The ensemble of the Summer Garden is one of the oldest in Saint Petersburg. It was created by order of Peter the Great who designed the layout of the garden and chose the site. In 1704 the construction of the park was started: the territory was planted with different flowers and trees, the first marble sculptures which had been delivered to young Saint Petersburg from Europe were set.
The Summer Garden was laid out as a regular garden with a geometrical pattern of crossing alleys, trimmed shrubs, and symmetrically arranged statues and fountains. Famous architects, such as Matveev, Zemzov, Miketti, Leblon and others took part in the creation of this masterpiece of garden art.
Under Peter the Great the Summer Garden was a gala royal residence. In the summer time royal receptions and celebrations were held right in the Summer Garden's alleys, as the Summer Palace, designed by architect Tresini for Peter I, was too small for grand-scale entertainments the Emperor was fond of. To amuse Peter the Great and his courtiers temporary grottos, pavilions and even a maze were constructed. The Summer Garden has suffered from the floods more than once. One of the most destructive ones happened in 1777. Then many of the trees were pulled out, the system of fountains and the maze were ruined, statues were damaged. A short time later the Summer Garden was reconstructed — it was adjusted to the taste of the day but the original layout was preserved. The unique statues created by the 17th-18th centuries Italian masters were also restored. And although not all of the statutes of the Summer Garden have preserved till nowadays (in the middle of the 18th century there were about 200 statues and only 89 of them have survived until nowadays), the Summer Garden justly prides itself with the oldest in Russia collection of park sculpture. The most famous of sculptures is the so-called nymph of the Summer Garden — the statue of Flora, made of white marble by an unknown Italian sculptor at the beginning of the 18th century. In 1773-1786 architect Velten created the famous railing that decorates the Summer Garden from the side of the Neva River. The masterpiece of decorative art, the railing strikes with the blameless harmony of proportions, elegance and noble simplicity. Nowadays on the railing of the Summer Garden one can see a memorial plaque set on the place where in 1886 revolutionist D. Karakozov tried to shoot Emperor Alexander II. In the 19th century new pavilions — Coffee house designed by Rossi, and the Tea house designed by Charleman — appeared. In 1855 in front of the Tea house the monument to famous Russian writer Ivan Krylov was placed. The author of the monument was sculptor Klodt. The pedestal of the monument is covered with the bas-relieves, depicting numerous characters of Krylov's fables. In the 19th century the Summer Garden was one of the favorite and prestigious walking places in Saint Petersburg. Many writers, poets and artists were fond of strolling along the alleys of the Summer Garden. There one could come across poet Alexander Pushkin, writers Krylov and Goncharov, composer Tchaikovsky, poet Block and other prominent figures of Russian culture. Common people were either not allowed in the garden, or limited by strict cloth and behavior conditions. Nowadays the Summer Garden, one of the most picturesque and quiet places of Saint Petersburg, is open to everyone.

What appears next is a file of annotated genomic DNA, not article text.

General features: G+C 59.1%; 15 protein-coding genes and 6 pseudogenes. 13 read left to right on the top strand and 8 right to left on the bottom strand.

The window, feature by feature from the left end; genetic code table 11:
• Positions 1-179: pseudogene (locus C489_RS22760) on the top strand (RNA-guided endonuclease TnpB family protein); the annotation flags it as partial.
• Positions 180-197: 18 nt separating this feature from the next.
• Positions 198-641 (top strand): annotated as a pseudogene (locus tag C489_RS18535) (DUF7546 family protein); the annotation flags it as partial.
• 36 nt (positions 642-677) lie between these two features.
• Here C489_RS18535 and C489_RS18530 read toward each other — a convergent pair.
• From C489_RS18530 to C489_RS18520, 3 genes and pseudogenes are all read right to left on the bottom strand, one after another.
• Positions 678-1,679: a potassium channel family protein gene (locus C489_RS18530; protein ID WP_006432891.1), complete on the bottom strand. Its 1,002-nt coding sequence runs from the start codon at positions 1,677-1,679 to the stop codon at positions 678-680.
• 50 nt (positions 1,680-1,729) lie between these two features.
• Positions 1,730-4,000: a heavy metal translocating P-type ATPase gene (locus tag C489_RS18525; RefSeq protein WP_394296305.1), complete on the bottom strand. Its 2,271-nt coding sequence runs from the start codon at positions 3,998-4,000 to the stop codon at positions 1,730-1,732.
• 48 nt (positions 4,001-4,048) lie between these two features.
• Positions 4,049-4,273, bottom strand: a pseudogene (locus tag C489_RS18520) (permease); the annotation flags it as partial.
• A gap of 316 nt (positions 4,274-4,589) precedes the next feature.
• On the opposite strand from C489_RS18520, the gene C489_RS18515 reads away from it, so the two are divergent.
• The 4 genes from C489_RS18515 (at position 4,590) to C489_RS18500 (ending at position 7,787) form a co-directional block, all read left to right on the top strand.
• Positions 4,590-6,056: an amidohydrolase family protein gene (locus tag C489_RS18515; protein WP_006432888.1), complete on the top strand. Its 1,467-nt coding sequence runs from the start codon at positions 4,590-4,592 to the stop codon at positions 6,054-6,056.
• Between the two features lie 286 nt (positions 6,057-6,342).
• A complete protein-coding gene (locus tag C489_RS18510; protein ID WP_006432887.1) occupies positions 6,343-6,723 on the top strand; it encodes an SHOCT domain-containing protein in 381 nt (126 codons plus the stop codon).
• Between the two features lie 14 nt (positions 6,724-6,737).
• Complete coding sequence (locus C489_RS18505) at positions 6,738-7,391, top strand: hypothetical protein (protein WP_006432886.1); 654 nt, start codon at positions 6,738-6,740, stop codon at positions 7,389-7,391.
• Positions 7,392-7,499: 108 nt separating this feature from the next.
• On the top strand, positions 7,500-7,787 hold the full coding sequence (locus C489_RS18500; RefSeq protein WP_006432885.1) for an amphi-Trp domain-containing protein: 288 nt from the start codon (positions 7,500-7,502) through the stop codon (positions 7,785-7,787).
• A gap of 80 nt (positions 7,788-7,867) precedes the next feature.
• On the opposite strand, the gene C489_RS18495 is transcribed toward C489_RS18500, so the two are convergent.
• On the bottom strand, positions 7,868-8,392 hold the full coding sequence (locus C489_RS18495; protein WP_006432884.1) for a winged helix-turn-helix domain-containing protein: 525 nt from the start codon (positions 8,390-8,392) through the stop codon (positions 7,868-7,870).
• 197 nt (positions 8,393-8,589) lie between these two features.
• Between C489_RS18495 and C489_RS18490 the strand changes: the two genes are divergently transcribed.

Welcome to Saint Petersburg, one of the most beautiful cities of the world and Russia's prominent cultural center. The most European of all Russian towns, Saint Petersburg annually attracts thousands of tourists from all over the world.